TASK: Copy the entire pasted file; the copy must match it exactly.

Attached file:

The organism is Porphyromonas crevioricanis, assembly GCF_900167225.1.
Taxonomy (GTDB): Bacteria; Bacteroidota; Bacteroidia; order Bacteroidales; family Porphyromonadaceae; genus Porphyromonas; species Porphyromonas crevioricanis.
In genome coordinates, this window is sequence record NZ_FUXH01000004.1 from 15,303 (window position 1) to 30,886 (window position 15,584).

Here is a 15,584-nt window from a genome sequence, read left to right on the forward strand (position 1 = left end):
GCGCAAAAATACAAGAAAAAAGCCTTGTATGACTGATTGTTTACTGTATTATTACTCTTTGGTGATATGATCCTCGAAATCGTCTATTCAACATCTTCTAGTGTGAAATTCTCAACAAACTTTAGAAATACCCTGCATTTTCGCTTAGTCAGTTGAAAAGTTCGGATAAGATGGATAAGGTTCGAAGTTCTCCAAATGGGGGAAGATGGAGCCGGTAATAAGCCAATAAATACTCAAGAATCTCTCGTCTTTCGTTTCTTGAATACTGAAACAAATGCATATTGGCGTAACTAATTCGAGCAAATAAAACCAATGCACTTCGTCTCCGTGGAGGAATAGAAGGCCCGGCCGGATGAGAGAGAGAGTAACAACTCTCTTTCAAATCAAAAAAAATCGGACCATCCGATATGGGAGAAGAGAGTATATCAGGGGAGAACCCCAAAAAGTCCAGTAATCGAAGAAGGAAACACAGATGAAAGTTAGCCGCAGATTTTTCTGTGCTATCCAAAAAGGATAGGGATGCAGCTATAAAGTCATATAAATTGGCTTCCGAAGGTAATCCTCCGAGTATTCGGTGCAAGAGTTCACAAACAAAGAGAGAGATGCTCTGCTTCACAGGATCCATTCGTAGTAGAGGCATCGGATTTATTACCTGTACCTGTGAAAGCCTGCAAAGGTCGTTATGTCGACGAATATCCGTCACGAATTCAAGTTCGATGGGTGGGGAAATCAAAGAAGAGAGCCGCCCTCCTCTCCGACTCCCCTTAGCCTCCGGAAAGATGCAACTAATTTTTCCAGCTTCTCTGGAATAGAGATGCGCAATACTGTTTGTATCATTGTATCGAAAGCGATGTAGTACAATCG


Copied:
The organism is Porphyromonas crevioricanis, assembly GCF_900167225.1.
Taxonomy (GTDB): Bacteria; Bacteroidota; Bacteroidia; order Bacteroidales; family Porphyromonadaceae; genus Porphyromonas; species Porphyromonas crevioricanis.
In genome coordinates, this window is sequence record NZ_FUXH01000004.1 from 15,303 (window position 1) to 30,886 (window position 15,584).

Here is a 15,584-nt window from a genome sequence, read left to right on the forward strand (position 1 = left end):
GCGCAAAAATACAAGAAAAAAGCCTTGTATGACTGATTGTTTACTGTATTATTACTCTTTGGTGATATGATCCTCGAAATCGTCTATTCAACATCTTCTAGTGTGAAATTCTCAACAAACTTTAGAAATACCCTGCATTTTCGCTTAGTCAGTTGAAAAGTTCGGATAAGATGGATAAGGTTCGAAGTTCTCCAAATGGGGGAAGATGGAGCCGGTAATAAGCCAATAAATACTCAAGAATCTCTCGTCTTTCGTTTCTTGAATACTGAAACAAATGCATATTGGCGTAACTAATTCGAGCAAATAAAACCAATGCACTTCGTCTCCGTGGAGGAATAGAAGGCCCGGCCGGATGAGAGAGAGAGTAACAACTCTCTTTCAAATCAAAAAAAATCGGACCATCCGATATGGGAGAAGAGAGTATATCAGGGGAGAACCCCAAAAAGTCCAGTAATCGAAGAAGGAAACACAGATGAAAGTTAGCCGCAGATTTTTCTGTGCTATCCAAAAAGGATAGGGATGCAGCTATAAAGTCATATAAATTGGCTTCCGAAGGTAATCCTCCGAGTATTCGGTGCAAGAGTTCACAAACAAAGAGAGAGATGCTCTGCTTCACAGGATCCATTCGTAGTAGAGGCATCGGATTTATTACCTGTACCTGTGAAAGCCTGCAAAGGTCGTTATGTCGACGAATATCCGTCACGAATTCAAGTTCGATGGGTGGGGAAATCAAAGAAGAGAGCCGCCCTCCTCTCCGACTCCCCTTAGCCTCCGGAAAGATGCAACTAATTTTTCCAGCTTCTCTGGAATAGAGATGCGCAATACTGTTTGTATCATTGTATCGAAAGCGATGTAGTACAATCG